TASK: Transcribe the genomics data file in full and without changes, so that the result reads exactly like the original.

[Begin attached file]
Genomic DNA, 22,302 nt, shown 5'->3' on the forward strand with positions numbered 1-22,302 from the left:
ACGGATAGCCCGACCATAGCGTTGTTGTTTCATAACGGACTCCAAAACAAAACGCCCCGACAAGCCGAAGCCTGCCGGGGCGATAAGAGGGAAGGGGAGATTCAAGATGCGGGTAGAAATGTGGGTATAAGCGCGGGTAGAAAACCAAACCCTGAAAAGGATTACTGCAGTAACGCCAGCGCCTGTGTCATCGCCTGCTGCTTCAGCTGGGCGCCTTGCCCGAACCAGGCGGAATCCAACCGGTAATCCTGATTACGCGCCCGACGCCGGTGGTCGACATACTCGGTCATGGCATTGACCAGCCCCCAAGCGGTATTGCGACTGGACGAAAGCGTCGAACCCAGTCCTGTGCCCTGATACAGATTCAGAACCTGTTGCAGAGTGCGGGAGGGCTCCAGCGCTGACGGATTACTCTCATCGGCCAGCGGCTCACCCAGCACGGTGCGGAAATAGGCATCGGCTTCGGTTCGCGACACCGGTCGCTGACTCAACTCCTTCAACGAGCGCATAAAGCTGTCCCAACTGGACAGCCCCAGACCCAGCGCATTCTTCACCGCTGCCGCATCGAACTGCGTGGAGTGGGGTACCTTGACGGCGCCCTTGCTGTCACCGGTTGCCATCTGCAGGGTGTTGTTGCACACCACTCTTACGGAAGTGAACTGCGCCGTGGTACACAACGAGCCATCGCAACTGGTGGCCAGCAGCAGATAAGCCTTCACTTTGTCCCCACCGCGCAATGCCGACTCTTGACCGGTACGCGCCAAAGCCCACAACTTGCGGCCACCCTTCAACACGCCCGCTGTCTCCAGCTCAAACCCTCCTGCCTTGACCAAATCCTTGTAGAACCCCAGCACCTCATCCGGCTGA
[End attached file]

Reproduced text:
Genomic DNA, 22,302 nt, shown 5'->3' on the forward strand with positions numbered 1-22,302 from the left:
ACGGATAGCCCGACCATAGCGTTGTTGTTTCATAACGGACTCCAAAACAAAACGCCCCGACAAGCCGAAGCCTGCCGGGGCGATAAGAGGGAAGGGGAGATTCAAGATGCGGGTAGAAATGTGGGTATAAGCGCGGGTAGAAAACCAAACCCTGAAAAGGATTACTGCAGTAACGCCAGCGCCTGTGTCATCGCCTGCTGCTTCAGCTGGGCGCCTTGCCCGAACCAGGCGGAATCCAACCGGTAATCCTGATTACGCGCCCGACGCCGGTGGTCGACATACTCGGTCATGGCATTGACCAGCCCCCAAGCGGTATTGCGACTGGACGAAAGCGTCGAACCCAGTCCTGTGCCCTGATACAGATTCAGAACCTGTTGCAGAGTGCGGGAGGGCTCCAGCGCTGACGGATTACTCTCATCGGCCAGCGGCTCACCCAGCACGGTGCGGAAATAGGCATCGGCTTCGGTTCGCGACACCGGTCGCTGACTCAACTCCTTCAACGAGCGCATAAAGCTGTCCCAACTGGACAGCCCCAGACCCAGCGCATTCTTCACCGCTGCCGCATCGAACTGCGTGGAGTGGGGTACCTTGACGGCGCCCTTGCTGTCACCGGTTGCCATCTGCAGGGTGTTGTTGCACACCACTCTTACGGAAGTGAACTGCGCCGTGGTACACAACGAGCCATCGCAACTGGTGGCCAGCAGCAGATAAGCCTTCACTTTGTCCCCACCGCGCAATGCCGACTCTTGACCGGTACGCGCCAAAGCCCACAACTTGCGGCCACCCTTCAACACGCCCGCTGTCTCCAGCTCAAACCCTCCTGCCTTGACCAAATCCTTGTAGAACCCCAGCACCTCATCCGGCTGA